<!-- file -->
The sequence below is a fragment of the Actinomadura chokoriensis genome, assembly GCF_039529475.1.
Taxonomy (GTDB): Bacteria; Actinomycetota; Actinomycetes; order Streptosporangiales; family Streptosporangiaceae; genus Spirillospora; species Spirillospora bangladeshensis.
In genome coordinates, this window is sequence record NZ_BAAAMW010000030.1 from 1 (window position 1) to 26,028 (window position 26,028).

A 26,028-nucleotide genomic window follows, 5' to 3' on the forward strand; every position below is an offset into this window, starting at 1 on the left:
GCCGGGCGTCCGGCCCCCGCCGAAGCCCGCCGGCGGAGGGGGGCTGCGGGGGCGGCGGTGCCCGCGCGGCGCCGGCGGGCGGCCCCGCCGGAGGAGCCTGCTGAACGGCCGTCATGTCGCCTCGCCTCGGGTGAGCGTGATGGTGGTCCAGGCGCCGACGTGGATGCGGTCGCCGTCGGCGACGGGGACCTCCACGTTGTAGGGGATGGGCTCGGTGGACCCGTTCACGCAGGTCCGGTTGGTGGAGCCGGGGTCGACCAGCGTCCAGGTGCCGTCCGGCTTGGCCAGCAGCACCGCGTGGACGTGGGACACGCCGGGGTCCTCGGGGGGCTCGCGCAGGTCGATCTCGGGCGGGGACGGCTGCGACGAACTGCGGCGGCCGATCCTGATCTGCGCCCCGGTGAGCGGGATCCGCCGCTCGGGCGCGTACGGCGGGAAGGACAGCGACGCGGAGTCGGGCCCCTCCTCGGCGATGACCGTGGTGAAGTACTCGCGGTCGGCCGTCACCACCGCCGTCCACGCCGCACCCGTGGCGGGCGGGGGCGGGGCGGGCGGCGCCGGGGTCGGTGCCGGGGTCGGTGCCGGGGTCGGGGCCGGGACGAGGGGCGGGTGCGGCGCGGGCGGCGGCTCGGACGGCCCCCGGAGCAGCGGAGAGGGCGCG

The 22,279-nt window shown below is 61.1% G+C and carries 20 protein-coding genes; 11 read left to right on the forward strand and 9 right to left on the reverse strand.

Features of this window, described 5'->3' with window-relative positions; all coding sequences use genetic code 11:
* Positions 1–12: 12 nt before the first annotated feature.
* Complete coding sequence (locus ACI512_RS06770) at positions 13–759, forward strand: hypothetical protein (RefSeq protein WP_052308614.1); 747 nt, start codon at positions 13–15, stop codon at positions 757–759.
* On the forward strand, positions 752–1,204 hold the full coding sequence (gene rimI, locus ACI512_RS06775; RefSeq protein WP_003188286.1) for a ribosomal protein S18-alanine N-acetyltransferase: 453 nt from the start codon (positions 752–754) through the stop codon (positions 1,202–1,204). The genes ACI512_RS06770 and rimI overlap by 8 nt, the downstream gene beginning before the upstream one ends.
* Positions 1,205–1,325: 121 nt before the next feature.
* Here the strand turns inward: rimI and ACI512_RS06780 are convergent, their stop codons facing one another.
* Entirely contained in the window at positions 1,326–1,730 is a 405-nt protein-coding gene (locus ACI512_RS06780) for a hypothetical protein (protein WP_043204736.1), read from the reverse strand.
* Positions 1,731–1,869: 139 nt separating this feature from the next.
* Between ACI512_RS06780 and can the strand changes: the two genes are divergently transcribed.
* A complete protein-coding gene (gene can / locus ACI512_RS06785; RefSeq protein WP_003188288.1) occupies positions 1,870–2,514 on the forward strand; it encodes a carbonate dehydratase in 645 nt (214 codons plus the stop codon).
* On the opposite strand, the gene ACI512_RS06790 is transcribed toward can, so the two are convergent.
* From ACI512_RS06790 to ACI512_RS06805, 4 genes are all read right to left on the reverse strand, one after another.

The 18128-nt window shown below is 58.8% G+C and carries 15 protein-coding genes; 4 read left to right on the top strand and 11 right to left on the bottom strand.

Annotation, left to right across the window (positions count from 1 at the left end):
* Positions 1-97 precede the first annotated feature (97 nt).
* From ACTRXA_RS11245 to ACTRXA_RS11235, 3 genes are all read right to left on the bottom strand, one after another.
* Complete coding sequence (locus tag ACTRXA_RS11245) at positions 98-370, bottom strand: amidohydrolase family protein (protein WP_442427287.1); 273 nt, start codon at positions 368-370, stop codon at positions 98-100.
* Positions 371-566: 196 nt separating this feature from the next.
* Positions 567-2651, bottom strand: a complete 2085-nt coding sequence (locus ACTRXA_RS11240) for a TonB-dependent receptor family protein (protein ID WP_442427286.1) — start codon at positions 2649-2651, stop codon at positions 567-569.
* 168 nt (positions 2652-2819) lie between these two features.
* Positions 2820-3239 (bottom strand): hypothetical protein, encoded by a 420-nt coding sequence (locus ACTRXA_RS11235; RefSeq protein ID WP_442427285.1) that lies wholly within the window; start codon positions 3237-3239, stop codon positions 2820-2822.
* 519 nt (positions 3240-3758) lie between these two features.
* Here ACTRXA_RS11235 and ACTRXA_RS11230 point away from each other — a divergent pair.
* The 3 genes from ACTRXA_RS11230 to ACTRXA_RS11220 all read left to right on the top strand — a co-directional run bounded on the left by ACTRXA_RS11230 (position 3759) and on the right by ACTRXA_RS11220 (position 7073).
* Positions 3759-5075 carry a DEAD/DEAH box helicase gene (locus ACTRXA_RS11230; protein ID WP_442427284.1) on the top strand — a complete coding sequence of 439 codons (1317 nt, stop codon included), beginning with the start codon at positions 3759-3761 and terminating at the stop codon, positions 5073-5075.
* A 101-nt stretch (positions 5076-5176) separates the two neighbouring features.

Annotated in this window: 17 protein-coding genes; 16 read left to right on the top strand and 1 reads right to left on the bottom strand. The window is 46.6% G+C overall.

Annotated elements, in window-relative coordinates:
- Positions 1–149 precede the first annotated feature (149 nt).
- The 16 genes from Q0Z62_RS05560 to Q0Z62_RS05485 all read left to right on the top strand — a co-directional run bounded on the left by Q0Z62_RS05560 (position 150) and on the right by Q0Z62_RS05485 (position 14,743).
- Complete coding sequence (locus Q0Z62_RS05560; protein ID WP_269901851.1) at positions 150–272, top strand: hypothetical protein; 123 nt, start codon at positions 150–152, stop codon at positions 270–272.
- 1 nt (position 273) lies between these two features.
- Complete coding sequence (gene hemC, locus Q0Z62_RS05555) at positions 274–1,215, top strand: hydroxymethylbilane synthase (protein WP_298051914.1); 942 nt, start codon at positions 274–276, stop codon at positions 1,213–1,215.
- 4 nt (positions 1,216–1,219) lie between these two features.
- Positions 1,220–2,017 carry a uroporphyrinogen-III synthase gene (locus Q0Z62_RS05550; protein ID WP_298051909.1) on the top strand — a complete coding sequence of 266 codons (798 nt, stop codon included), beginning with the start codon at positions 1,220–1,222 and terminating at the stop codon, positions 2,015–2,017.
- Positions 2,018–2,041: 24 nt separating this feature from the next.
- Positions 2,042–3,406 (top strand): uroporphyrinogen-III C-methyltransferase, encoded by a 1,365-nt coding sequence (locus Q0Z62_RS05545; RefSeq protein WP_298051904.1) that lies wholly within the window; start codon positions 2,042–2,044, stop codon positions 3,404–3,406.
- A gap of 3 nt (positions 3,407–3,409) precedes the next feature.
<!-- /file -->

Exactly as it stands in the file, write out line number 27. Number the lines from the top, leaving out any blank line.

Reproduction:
* Positions 2820-3239 (bottom strand): hypothetical protein, encoded by a 420-nt coding sequence (locus ACTRXA_RS11235; RefSeq protein ID WP_442427285.1) that lies wholly within the window; start codon positions 3237-3239, stop codon positions 2820-2822.